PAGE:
Despite new data suggesting that only "low quality" and insufficient evidence exists
for the costs savings and improved outcomes case for health information exchanges, new analysis focused on HIEs' relationship to repeat imaging may turn that on its head.
After conducting a cohort study of nearly 200,000 patients, researchers at Weill Cornell Medical College found that participants whose medical records were accessed via a HIE
– which was the Rochester Regional Health Information Organization – within 90 days were significantly less likely to have repeat imaging tests. In fact, for those with HIE access, 5 percent of patients saw redundant imaging tests compared to the 8 percent with no HIE access. A 3 percent reduction may not sound altogether impressive. But the number's significant.
What's more, if the HIE system was accessed directly following the initial image procedure, those numbers are even more impressive. HIE was associated with 25 percent lowers odds of repeat imaging. Considering the nearly 8 percent rate of repeated imaging observed in this specific population, researchers calculated that one repeat image would be prevented out of 36 images.
"Medical imaging has been an important diagnostic tool for decades, but unnecessary or repeat exams are costly and could potentially delay access for patients who truly need the tests," says Joshua Vest, MD, assistant professor of healthcare policy and research at Weill Cornell and the lead author of the study, in a Jan. 14 statement announcing report findings. "Our research shows that timely sharing of patients' medical records may result in fewer repeated imaging tests. Instant access to this information gives providers a better, more complete picture of a patient's health status."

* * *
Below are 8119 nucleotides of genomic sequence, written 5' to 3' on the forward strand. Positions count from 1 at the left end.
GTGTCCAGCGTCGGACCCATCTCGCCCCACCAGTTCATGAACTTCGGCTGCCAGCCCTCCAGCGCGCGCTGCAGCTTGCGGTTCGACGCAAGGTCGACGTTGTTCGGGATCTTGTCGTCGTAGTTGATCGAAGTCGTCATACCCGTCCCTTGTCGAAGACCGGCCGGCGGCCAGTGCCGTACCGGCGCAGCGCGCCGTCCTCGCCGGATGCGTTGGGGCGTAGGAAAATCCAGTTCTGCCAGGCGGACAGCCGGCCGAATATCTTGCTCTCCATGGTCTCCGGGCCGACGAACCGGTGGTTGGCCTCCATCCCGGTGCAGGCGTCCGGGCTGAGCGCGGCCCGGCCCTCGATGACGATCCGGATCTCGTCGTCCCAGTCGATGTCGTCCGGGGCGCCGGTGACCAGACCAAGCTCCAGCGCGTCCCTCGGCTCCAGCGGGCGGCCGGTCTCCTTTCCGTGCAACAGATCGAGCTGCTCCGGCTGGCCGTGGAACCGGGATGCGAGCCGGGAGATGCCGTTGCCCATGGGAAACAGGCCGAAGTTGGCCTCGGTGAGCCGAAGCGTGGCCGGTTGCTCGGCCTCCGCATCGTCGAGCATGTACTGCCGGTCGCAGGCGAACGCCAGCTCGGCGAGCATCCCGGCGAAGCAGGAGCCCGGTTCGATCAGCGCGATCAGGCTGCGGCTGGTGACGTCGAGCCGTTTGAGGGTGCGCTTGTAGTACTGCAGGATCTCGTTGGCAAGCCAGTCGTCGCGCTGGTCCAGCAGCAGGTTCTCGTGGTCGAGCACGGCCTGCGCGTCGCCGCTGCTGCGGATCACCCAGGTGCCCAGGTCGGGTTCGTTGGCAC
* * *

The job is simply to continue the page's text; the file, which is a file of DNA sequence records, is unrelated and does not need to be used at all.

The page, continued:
Though Weill Cornell researchers did not examine the cost savings aspect in their HIE cohort, other recent studies have found associated cost savings with HIE.
The folks at HEALTHeLINK, the Western New York Clinical Information Exchange, for example, published data early last year found that utilizing lab ordering data from an HIE could save a whopping $1.3 million by eliminating unnecessary duplicate CT scans. After poring through HIE data, officials discovered there were 2,763 potential cases of unnecessary duplicate CT scans ordered, and 90 percent of the docs who ordered them never or infrequently used the HIE.
[See also: No HIE means 'lost opportunity' for cash.]
January 2014 research
conducted by Mathematica Policy and the University of Michigan also echoed these findings. Researchers compared imaging numbers at emergency departments connected to an HIE versus imaging numbers at EDs not yet connected to an HIE. What they found? The EDs connected to an HIE observed nearly a 9 percent decrease in repeat ultrasounds and 13 percent decrease in repeat chest X-rays.
Not all research out on HIE is good news, however. A large-scale systematic review conducted by the RAND Corporation
back in December, for instance, found that data suggesting HIEs save money and produce quality outcomes and satisfaction are "low quality" and have been "insufficiently evaluated" for any certain conclusion. In fact, many HIEs are struggling financially and have expressed concern over financial sustainability, with only 25 percent of them considering themselves sustainable.
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